Reflection for the Feast of St. Francis of Assisi

October 4, 2021
by Michael Tan

St. Francis of Assisi, patron saint of ecology, has always held a special place in my heart and spiritual journey. The affinity began from my formative years as a Catholic, having been baptised, catechised and confirmed at the Church of St Francis of Assisi, my humble parish kampung church on the western end of the island.

Being a strong advocate for ecological protection, it draws me more to this saint which spurred me to make a pilgrimage to Assisi, Italy, during my first Europe trip after my graduation in 2009. Following that trip, I had the chance to participate in the Taize Pilgrimmage of Trust held in Manila in 2010. Taize, is place in France, a community, a form of prayer/worship and its prayer icon is none other than the San Damiano Cross. Fast forward to this day, the affinity continues as the Catholic Architectural Guild (CAG) whom I am part of, commemorate the feast of our patron saint by me sharing this humble post.

Most of us have been grounded for almost 2 years since the onset of the pandemic. So perhaps I’ll take this chance to share my little day trip pilgrimage to Assisi in 2009 through a series of visuals and short spiritual and architectural anecdotes. This has indeed provided me with a beautiful reminiscence and encounter from this spiritual bank.

From the map of Assisi, one can figure that this town is built along the lower ridge of Mt Subasio, an imposing mountain to the east. The stones from this mountain pretty much provided the materials for the construction of this town and its churches. This is indeed a practical and most sustainable way of building by sourcing local materials. Having a second look at the map and layout of Assisi, it now makes sense why the pilgrims should start with paying homage to St Francis at the Basilica first before making the other stops in Assisi. The basilica itself was a very powerful experience. Having photography banned within the basilica, it forces one to use all our senses to experience the space, the Giotto frescoes, and most essentially, the journey down to the crypt where the remains of St Francis lies. The “air” at the crypt was quite intense. Standing and praying behind the bronze grilles, I could sense a strong spiritual aura which felt heavy (seemingly akin to the sufferings of St Francis) but yet light on the inside (deliverance & peace).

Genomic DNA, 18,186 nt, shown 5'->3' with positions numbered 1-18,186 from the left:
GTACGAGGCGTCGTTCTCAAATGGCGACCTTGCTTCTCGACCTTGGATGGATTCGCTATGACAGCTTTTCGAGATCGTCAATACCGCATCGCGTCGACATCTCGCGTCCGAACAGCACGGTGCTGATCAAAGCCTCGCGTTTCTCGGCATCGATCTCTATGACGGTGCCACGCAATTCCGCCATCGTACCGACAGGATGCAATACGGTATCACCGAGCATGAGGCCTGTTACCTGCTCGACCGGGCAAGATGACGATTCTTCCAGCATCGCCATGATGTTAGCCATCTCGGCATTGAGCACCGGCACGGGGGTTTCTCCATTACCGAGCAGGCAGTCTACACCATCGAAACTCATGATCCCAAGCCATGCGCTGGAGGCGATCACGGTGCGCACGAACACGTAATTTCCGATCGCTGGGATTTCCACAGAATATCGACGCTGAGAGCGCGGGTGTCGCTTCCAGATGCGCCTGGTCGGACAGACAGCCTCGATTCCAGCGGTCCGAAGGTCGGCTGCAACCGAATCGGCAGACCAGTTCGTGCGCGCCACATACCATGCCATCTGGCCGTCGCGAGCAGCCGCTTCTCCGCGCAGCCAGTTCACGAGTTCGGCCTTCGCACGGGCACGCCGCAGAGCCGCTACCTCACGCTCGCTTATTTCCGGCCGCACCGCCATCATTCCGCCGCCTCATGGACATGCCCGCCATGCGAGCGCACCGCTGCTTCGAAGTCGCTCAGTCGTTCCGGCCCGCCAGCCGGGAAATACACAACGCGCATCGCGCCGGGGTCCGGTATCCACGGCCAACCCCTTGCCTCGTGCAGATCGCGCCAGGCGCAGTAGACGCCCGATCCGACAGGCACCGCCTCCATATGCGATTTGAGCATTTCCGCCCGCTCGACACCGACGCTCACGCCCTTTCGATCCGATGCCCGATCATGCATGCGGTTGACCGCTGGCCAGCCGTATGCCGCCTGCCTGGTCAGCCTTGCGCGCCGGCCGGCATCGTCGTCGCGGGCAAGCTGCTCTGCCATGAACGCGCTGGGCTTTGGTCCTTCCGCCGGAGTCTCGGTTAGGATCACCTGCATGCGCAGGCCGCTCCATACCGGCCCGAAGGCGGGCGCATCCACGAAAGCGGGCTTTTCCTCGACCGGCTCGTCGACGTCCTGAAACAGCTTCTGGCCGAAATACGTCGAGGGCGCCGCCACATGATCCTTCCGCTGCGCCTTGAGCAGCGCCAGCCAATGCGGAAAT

As I continue to wander the streets of Assisi, I could not help but wonder if this town has been frozen in history. Despite having souvenirs shops, hotels and cafes popping up across the town, the idyllic setting and ambience of streets are still quite captivating. As you walk along the undulating streets, breathe in the crisp pine Umbrian air and occasional look-outs to the Umbrian landscape, you can almost picture what St Francis experienced centuries ago. I look forward to the day where I can revisit Assisi again and stay there for at least a week or longer.

However, the pinnacle of the whole Assisi experience was not the trip itself but after I read the book titled “Francis of Assisi: A Revolutionary Life.” which I picked up when I was at my first personal silent retreat in 2012 at Seven Fountains, Chiang Mai. It helps me connect to the saint at a deeper level and fall in love with the magical and spiritual Assisi all over again. I strongly recommend this book to anyone who has or has not visited Assisi. It is a biography of the saint’s life, with Assisi as the context and backdrop. Recall the days when we picked up a book to read the scenes that we pictured in our mind could be more spectacular than the physical scenes themselves.

Finally, let’s spare a moment to pray the ever powerful Prayer of St Francis, which is very much needed in the world today,

“Lord, make me an instrument of your peace:

where there is hatred, let me sow love;

where there is injury, pardon;

where there is doubt, faith;

where there is despair, hope;

where there is darkness, light;

where there is sadness, joy.

O divine Master, grant that I may not so much seek

to be consoled as to console,

to be understood as to understand,

to be loved as to love.

For it is in giving that we receive,

it is in pardoning that we are pardoned,

and it is in dying that we are born to eternal life.